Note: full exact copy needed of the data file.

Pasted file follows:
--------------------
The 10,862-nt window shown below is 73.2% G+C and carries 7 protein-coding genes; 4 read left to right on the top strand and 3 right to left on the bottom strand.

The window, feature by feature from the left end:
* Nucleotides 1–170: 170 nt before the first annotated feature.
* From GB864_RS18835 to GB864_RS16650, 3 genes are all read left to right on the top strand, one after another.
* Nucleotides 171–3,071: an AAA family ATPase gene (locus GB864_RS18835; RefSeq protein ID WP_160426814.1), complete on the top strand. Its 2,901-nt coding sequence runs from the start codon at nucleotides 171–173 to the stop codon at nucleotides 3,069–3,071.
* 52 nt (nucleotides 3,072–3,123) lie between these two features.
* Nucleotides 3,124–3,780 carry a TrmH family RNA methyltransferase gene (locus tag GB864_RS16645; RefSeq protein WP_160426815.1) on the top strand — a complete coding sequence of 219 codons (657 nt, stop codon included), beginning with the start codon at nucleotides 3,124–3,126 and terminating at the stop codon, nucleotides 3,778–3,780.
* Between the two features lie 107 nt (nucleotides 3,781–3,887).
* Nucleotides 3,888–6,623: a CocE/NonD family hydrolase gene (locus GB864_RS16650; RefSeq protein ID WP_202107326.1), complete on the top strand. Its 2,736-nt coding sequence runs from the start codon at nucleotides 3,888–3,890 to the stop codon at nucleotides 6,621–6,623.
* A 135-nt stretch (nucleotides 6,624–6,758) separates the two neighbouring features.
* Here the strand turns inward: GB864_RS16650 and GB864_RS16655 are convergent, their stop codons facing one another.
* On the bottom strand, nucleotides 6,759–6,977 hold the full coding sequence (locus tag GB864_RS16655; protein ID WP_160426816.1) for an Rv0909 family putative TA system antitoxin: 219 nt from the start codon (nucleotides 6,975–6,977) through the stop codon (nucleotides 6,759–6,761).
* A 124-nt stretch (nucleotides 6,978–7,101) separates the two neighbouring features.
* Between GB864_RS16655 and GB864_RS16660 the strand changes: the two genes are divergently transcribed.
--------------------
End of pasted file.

The 10,862-nt window shown below is 73.2% G+C and carries 7 protein-coding genes; 4 read left to right on the top strand and 3 right to left on the bottom strand.

The window, feature by feature from the left end:
* Nucleotides 1–170: 170 nt before the first annotated feature.
* From GB864_RS18835 to GB864_RS16650, 3 genes are all read left to right on the top strand, one after another.
* Nucleotides 171–3,071: an AAA family ATPase gene (locus GB864_RS18835; RefSeq protein ID WP_160426814.1), complete on the top strand. Its 2,901-nt coding sequence runs from the start codon at nucleotides 171–173 to the stop codon at nucleotides 3,069–3,071.
* 52 nt (nucleotides 3,072–3,123) lie between these two features.
* Nucleotides 3,124–3,780 carry a TrmH family RNA methyltransferase gene (locus tag GB864_RS16645; RefSeq protein WP_160426815.1) on the top strand — a complete coding sequence of 219 codons (657 nt, stop codon included), beginning with the start codon at nucleotides 3,124–3,126 and terminating at the stop codon, nucleotides 3,778–3,780.
* Between the two features lie 107 nt (nucleotides 3,781–3,887).
* Nucleotides 3,888–6,623: a CocE/NonD family hydrolase gene (locus GB864_RS16650; RefSeq protein ID WP_202107326.1), complete on the top strand. Its 2,736-nt coding sequence runs from the start codon at nucleotides 3,888–3,890 to the stop codon at nucleotides 6,621–6,623.
* A 135-nt stretch (nucleotides 6,624–6,758) separates the two neighbouring features.
* Here the strand turns inward: GB864_RS16650 and GB864_RS16655 are convergent, their stop codons facing one another.
* On the bottom strand, nucleotides 6,759–6,977 hold the full coding sequence (locus tag GB864_RS16655; protein ID WP_160426816.1) for an Rv0909 family putative TA system antitoxin: 219 nt from the start codon (nucleotides 6,975–6,977) through the stop codon (nucleotides 6,759–6,761).
* A 124-nt stretch (nucleotides 6,978–7,101) separates the two neighbouring features.
* Between GB864_RS16655 and GB864_RS16660 the strand changes: the two genes are divergently transcribed.